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Gene Golub SIAM Summer School 2019

By Giulia Guidi

 

In recent years, rapid growth in data volume/complexity has led to the emergence of large-scale data analytics, a point at the intersection of data analytics algorithms and high-performance computing systems.

 

Data analytics is the science of examining raw data for the purpose of drawing conclusions and insight from underlying information. Unsurprisingly, this process relies on applied mathematical methods and approximation algorithms. For example, one might be interested in analyzing two different data sets to possibly identify a correlation between them. The goal then is to infer a relevant and straightforward interpretation using complex, high-volume, and high-dimensional data. The complexity and volume of data have made the exploitation of high-performance computing systems mandatory, thus highly efficient algorithm implementations are crucial to obtaining results in a reasonable amount of time and having an impact in real-world scenarios. 

 

The Gene Golub SIAM Summer School 2019 focused on the synergy between data analytics and high-performance computing systems while highlighting data-driven applications from scientific computing and machine learning.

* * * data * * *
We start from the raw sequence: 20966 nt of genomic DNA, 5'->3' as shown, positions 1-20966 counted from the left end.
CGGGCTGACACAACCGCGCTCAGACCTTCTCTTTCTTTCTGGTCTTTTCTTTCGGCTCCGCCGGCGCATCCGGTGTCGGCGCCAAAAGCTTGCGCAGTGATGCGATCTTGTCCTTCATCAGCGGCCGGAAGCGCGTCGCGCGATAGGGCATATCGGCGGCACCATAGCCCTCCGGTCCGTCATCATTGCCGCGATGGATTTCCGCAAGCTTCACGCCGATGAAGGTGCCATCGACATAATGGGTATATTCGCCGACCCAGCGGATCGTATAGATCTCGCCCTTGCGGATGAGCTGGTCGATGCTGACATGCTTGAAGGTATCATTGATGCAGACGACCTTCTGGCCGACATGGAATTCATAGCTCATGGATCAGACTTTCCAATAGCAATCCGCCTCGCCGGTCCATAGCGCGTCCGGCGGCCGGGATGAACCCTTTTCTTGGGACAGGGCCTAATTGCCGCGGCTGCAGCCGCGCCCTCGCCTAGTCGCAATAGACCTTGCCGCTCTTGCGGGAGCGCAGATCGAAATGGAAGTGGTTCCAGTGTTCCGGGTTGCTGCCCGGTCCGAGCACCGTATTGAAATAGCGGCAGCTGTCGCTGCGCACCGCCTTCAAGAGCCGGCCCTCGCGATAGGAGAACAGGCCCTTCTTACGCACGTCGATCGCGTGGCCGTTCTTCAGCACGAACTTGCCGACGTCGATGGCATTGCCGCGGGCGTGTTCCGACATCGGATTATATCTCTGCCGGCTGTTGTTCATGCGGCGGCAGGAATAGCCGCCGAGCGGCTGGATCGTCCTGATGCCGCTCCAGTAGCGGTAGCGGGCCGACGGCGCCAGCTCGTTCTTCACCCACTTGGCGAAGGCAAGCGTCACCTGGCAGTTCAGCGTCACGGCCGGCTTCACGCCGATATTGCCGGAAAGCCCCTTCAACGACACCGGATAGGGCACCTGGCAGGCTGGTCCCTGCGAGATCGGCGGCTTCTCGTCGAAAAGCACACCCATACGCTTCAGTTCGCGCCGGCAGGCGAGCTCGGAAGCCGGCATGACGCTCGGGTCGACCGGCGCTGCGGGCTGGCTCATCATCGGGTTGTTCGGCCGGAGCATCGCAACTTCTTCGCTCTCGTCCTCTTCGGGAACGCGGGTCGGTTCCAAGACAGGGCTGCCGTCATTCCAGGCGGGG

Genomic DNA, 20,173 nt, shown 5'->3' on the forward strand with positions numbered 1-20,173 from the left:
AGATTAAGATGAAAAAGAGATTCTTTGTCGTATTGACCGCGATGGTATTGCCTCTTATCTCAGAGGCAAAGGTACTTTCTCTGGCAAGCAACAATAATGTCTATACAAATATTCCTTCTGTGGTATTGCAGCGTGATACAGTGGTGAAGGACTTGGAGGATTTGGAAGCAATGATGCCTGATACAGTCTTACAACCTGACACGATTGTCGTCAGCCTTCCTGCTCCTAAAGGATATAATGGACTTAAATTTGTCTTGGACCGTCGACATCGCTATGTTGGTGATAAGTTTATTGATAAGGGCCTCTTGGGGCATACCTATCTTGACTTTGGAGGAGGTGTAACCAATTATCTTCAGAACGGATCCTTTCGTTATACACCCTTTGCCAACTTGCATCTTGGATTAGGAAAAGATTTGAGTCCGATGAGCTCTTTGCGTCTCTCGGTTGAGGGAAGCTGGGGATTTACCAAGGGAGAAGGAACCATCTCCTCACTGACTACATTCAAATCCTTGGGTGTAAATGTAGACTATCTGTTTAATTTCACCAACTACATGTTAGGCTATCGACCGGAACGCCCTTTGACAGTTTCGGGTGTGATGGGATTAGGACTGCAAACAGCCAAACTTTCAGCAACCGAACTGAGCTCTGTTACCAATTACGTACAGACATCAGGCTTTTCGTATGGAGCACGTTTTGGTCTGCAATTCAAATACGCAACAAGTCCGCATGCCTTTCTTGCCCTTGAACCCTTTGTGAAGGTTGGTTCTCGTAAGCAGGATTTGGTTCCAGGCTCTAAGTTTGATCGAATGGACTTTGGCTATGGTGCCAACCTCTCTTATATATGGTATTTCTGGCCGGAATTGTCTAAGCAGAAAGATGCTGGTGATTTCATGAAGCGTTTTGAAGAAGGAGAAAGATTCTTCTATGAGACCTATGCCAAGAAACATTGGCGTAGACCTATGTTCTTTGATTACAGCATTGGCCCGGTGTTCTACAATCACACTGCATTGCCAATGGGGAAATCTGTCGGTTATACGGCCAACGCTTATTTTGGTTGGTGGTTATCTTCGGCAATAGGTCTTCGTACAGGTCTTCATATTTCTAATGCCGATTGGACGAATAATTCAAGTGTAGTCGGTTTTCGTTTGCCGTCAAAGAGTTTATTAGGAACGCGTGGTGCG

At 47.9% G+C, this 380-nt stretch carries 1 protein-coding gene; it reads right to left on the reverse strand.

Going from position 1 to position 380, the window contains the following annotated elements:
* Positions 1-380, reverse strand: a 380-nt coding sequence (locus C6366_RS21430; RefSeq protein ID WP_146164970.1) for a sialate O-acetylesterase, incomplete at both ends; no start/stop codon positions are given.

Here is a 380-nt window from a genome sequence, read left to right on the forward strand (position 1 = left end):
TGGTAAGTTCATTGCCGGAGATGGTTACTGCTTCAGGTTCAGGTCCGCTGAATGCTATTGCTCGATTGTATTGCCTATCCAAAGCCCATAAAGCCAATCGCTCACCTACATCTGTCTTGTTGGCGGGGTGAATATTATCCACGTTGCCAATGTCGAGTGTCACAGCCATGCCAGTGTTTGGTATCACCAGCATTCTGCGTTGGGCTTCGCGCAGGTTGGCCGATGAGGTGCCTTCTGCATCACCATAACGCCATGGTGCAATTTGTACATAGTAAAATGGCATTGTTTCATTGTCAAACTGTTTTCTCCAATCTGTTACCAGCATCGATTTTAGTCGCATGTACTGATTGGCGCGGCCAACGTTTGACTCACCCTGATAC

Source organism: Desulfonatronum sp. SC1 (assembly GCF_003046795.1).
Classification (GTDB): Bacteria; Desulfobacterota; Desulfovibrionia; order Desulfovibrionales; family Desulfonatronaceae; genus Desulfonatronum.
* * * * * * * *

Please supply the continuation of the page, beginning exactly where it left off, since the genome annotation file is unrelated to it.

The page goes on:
Lecturers, organizers, and students during the first week of the summer school.

The program maintained a balance of academic and industry perspectives to create a multifaceted atmosphere essential for student growth opportunities. Consequently, students were given chances to step out from their comfort zones, challenge themselves, and take granular approaches without disregard for overarching systems. The multi-disciplinary approach characterizing this summer school was, perhaps, the most valuable aspect of the experience. I learned about methods and algorithms that are not commonly applied in my current research but that might have relevant outcomes, such as tensors and tensor decomposition techniques. This multi-disciplinary aspect was also materialized via the students’ backgrounds which encouraged fascinating discussions that could grow into future collaborations and friendships. The poster session that took place on the first evening played an important role in this direction. Students learned about each other’s research at the very beginning, thus having two entire weeks to discuss common interests.

 

Left: Monica Dessole (University of Padova, Italy) during the poster session. Right: Khaled Kelany (University of Victoria, Canada) and Jan-Willem Buurlage (CWI Amsterdam, The Netherlands) during the poster session. Photo credits: Richard Vuduc.

 

The extra-curricular activities, such as the Saturday visit to villages of the Rhône-Alpes, hikes, and after-dinner games, were great opportunities for team-building. I cannot speak for everyone, but I am sure most students would agree that summer school should have lasted another week.

 

Caption: Lecturers, organizers, and students visiting Fort Victor Emmanuel and typical villages around Aussois during the weekend. Photo credits: Richard Vuduc.